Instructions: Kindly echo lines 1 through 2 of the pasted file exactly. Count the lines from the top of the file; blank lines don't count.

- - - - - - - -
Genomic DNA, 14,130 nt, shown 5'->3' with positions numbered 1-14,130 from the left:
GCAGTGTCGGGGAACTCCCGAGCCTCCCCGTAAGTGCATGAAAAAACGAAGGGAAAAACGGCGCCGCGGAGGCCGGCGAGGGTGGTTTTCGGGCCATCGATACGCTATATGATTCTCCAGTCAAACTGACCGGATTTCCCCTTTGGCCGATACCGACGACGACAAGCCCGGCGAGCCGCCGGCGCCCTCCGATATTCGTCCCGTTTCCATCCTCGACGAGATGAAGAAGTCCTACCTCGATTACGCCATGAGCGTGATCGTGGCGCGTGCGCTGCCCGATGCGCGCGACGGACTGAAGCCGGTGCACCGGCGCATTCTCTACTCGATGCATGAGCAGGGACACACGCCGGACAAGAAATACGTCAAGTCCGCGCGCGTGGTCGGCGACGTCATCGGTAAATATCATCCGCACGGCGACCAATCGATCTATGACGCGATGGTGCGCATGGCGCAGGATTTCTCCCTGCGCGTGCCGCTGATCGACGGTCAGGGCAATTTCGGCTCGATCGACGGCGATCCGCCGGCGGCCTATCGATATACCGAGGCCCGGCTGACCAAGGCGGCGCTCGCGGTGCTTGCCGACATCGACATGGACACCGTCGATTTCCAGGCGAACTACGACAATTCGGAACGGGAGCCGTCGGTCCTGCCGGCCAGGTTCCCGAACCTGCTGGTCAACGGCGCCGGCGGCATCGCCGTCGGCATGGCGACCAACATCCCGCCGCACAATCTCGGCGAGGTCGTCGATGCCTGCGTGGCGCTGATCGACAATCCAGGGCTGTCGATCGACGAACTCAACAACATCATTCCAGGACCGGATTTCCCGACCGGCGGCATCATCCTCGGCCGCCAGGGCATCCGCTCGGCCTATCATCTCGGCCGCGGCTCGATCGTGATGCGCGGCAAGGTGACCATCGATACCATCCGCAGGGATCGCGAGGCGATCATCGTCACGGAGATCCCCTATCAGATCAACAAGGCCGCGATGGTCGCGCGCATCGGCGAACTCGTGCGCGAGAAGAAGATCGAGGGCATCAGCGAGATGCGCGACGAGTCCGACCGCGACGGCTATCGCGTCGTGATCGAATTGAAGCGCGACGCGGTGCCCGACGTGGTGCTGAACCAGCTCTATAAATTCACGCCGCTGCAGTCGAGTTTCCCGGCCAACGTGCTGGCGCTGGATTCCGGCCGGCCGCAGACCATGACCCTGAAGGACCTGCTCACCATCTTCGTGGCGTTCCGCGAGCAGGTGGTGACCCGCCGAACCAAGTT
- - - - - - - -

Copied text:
Genomic DNA, 14,130 nt, shown 5'->3' with positions numbered 1-14,130 from the left:
GCAGTGTCGGGGAACTCCCGAGCCTCCCCGTAAGTGCATGAAAAAACGAAGGGAAAAACGGCGCCGCGGAGGCCGGCGAGGGTGGTTTTCGGGCCATCGATACGCTATATGATTCTCCAGTCAAACTGACCGGATTTCCCCTTTGGCCGATACCGACGACGACAAGCCCGGCGAGCCGCCGGCGCCCTCCGATATTCGTCCCGTTTCCATCCTCGACGAGATGAAGAAGTCCTACCTCGATTACGCCATGAGCGTGATCGTGGCGCGTGCGCTGCCCGATGCGCGCGACGGACTGAAGCCGGTGCACCGGCGCATTCTCTACTCGATGCATGAGCAGGGACACACGCCGGACAAGAAATACGTCAAGTCCGCGCGCGTGGTCGGCGACGTCATCGGTAAATATCATCCGCACGGCGACCAATCGATCTATGACGCGATGGTGCGCATGGCGCAGGATTTCTCCCTGCGCGTGCCGCTGATCGACGGTCAGGGCAATTTCGGCTCGATCGACGGCGATCCGCCGGCGGCCTATCGATATACCGAGGCCCGGCTGACCAAGGCGGCGCTCGCGGTGCTTGCCGACATCGACATGGACACCGTCGATTTCCAGGCGAACTACGACAATTCGGAACGGGAGCCGTCGGTCCTGCCGGCCAGGTTCCCGAACCTGCTGGTCAACGGCGCCGGCGGCATCGCCGTCGGCATGGCGACCAACATCCCGCCGCACAATCTCGGCGAGGTCGTCGATGCCTGCGTGGCGCTGATCGACAATCCAGGGCTGTCGATCGACGAACTCAACAACATCATTCCAGGACCGGATTTCCCGACCGGCGGCATCATCCTCGGCCGCCAGGGCATCCGCTCGGCCTATCATCTCGGCCGCGGCTCGATCGTGATGCGCGGCAAGGTGACCATCGATACCATCCGCAGGGATCGCGAGGCGATCATCGTCACGGAGATCCCCTATCAGATCAACAAGGCCGCGATGGTCGCGCGCATCGGCGAACTCGTGCGCGAGAAGAAGATCGAGGGCATCAGCGAGATGCGCGACGAGTCCGACCGCGACGGCTATCGCGTCGTGATCGAATTGAAGCGCGACGCGGTGCCCGACGTGGTGCTGAACCAGCTCTATAAATTCACGCCGCTGCAGTCGAGTTTCCCGGCCAACGTGCTGGCGCTGGATTCCGGCCGGCCGCAGACCATGACCCTGAAGGACCTGCTCACCATCTTCGTGGCGTTCCGCGAGCAGGTGGTGACCCGCCGAACCAAGTT